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Parents offered advice, urged to ‘dream big’ for children at annual conference

Mike Jones from Educational Employees Credit Union gives a presentation to parents about how to teach their children about money during the Parent Institute “Dream Big” conference at Golden Valley High School in Merced on Saturday, Feb. 25, 2017.
Mike Jones from Educational Employees Credit Union gives a presentation to parents about how to teach their children about money during the Parent Institute “Dream Big” conference at Golden Valley High School in Merced on Saturday, Feb. 25, 2017. bcalix@mercedsun-star.com

Switching smoothly between English and Spanish, Consuelo Castillo Kickbusch on Saturday told a theater full of Merced County parents and community members that, as a child, her parents had a bigger dream for her.

Castillo Kickbusch recounted the words of her mother, who had said: “I may be just a maid, but I’m not just any maid. I’m a world-class maid.

“I have bigger dreams for you,” she had said, with tears streaming down her face. “I don’t want you to clean toilets. So when you do something, be the best. I have a bigger dream, so I’ll clean toilets so you don’t have to.”

Castillo Kickbusch encouraged parents to have bigger dreams for their children, too, during her talk as the keynote speaker of the fourth annual Parent Institute “Dream Big” conference. Castillo Kickbusch told the story of her life, growing up in Texas with 10 siblings, and paid tribute to her late parents, who lived in a box car for a period of time.

She started her speech on a lighter note, joking that she went into STEM subjects “because my mother was the creator of the laser-guided ‘chancla,’ ” she said, referring to the flip-flop or slipper that some children know as a weapon of discipline.

The Army veteran’s message appealed to parents and the teens in the audience, and she encouraged them to partner with schools to create a bright future for Merced’s children.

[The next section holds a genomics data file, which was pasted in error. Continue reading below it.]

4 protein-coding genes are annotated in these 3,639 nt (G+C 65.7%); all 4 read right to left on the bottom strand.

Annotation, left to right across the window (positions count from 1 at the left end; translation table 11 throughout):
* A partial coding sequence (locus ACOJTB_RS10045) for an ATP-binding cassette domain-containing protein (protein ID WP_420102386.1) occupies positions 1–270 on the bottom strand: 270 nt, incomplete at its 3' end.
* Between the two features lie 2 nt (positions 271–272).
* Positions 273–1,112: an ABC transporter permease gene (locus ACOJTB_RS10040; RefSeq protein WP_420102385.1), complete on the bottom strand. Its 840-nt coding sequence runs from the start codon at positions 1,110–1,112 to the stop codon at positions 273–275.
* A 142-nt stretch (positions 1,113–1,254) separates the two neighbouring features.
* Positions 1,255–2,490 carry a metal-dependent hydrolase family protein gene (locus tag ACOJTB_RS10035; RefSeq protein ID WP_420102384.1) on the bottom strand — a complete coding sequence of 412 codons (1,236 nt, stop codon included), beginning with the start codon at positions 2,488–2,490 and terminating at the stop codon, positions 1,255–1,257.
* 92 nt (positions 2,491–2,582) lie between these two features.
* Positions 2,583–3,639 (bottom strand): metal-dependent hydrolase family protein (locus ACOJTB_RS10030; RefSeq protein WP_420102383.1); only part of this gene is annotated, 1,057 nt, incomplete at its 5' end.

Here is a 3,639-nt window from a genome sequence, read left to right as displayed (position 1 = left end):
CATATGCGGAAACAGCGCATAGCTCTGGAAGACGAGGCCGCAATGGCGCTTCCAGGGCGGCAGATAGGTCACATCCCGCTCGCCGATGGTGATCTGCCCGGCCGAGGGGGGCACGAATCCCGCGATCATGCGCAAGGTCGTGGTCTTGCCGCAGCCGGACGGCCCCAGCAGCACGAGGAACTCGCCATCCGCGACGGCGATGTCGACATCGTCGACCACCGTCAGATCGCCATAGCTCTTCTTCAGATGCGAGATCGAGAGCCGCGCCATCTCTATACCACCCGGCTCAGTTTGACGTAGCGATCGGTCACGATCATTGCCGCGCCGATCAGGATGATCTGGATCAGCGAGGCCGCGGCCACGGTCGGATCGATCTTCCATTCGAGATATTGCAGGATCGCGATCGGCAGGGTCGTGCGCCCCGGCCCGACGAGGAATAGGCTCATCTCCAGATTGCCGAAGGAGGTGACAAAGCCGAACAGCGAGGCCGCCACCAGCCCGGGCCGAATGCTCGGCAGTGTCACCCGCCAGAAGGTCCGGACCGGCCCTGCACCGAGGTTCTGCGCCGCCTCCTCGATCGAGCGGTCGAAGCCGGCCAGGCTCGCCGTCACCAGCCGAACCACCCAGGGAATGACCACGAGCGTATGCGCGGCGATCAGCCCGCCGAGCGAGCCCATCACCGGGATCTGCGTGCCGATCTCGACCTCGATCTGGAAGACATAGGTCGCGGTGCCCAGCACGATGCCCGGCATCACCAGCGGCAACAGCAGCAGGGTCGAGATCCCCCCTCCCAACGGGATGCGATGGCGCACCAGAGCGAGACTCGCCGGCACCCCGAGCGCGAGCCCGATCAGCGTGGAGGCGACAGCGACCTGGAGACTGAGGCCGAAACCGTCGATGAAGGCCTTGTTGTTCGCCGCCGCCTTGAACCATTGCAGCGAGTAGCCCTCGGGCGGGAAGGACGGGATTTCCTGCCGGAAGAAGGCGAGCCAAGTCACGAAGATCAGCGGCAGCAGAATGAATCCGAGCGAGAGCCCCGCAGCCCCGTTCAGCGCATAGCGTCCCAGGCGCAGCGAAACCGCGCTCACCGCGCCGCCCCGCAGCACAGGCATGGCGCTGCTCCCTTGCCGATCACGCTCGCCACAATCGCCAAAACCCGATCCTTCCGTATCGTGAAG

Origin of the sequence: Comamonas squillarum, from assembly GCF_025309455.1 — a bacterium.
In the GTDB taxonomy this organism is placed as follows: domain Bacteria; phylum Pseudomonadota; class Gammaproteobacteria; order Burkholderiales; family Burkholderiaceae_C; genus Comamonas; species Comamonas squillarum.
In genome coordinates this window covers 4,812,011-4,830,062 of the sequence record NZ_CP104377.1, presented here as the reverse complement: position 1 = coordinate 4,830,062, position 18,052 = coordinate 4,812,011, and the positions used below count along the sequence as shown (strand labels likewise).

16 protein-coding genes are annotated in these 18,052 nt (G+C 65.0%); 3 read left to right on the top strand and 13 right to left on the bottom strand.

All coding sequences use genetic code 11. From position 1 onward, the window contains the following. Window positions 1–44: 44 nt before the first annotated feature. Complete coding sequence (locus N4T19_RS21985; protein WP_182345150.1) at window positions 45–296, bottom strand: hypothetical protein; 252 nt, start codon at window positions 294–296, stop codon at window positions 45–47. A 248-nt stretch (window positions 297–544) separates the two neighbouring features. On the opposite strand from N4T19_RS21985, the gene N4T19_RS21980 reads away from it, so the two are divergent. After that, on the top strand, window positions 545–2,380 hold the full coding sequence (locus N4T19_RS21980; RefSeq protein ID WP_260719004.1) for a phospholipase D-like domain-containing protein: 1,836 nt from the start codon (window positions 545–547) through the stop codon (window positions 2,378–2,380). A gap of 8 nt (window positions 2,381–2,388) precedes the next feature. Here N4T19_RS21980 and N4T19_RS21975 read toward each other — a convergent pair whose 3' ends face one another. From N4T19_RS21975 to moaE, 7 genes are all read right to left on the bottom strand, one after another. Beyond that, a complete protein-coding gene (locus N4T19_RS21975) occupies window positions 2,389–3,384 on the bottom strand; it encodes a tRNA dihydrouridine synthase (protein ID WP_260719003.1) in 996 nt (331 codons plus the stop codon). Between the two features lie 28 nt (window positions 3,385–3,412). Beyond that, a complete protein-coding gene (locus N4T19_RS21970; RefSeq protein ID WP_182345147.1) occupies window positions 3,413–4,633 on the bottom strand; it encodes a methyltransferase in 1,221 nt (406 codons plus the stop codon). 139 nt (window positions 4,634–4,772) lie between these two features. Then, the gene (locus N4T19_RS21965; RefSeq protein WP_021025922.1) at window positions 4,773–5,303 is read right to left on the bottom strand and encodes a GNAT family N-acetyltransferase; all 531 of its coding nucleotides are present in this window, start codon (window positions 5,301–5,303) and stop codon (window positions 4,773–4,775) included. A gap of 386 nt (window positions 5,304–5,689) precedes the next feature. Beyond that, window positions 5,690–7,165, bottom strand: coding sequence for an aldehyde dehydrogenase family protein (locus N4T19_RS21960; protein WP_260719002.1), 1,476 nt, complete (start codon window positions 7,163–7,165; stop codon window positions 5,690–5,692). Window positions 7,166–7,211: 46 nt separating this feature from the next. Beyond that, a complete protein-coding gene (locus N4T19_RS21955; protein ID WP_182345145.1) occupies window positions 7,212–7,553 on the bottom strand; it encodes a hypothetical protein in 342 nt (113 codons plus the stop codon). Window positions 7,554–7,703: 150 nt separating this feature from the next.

“The district is not them and you,” she said. “It’s all of us. You are an equal partner.”

The annual daylong conference, held at Golden Valley High School, is geared toward helping parents become engaged in the community and their students’ education. It brings together more than 100 exhibitors to provide information on resources for parents and includes 25 workshops in English, Spanish and Hmong. This year’s keynote speakers were Castillo Kickbusch, who also is an author, and Francisco Reveles, a university educator.

Kevin Swartwood, Golden Valley’s principal, reassured parents that school staff want to help them. “We know there’s no handbook that tells you how to be a parent,” he said.

School officials also told parents – many of whom listened to messages translated into Spanish through headsets – not to fear for their children’s safety or about schools sharing their children’s information regarding immigration status.

Steve Tietjen, Merced County superintendent of schools, said the county board of education last week passed a resolution committing to not share student information with anyone other than parents.

“I know there’s a lot of controversy in our country right now about student safety on campus and information security,” Tietjen said. “I want you all to feel secure when you’re called and asked to go to school and have a parent conference. You’re being asked to come because we want you to interact with the school. Your children are safe at school.”

This year’s conference added a new element designed for teens. In past years, many parents wanted to bring along their teens, said Rosa Barragan, a founder and organizer of the conference. This year, about 40 teens participated in their own branch of the conference, which was organized by high school students.

Hundreds of people attended, many returning for their second or third year.

The workshops were tailored to help parents support their children in and out of school. One was led by Mike Jones from the Educational Employees Credit Union. He gave a presentation with age-appropriate tips parents can use to teach children about money. It’s important for parents to make cash purchases when their children are young and to take their children to work to see how money is earned, he said.

“Let them make choices, even if you know they’re going to fail,” he said.

A parent returning to the conference this year was Ana Mijares, who said she wanted to make sure the college financial aid process hadn’t changed as her youngest child prepared for college.

Last year, she found a workshop on gangs particularly helpful.

“I’m from Dos Palos, and lately there’s been a lot of gang problems,” she said. “Some of my son’s schoolmates have been killed. These are kids I’ve known since they were in kindergarten.”

Mijares said she also appreciated the motivational speakers.

“I like that they share about their lives,” she said. “They tell us that if you put your mind to something, you can do it.”

Brianna Calix: 209-385-2477

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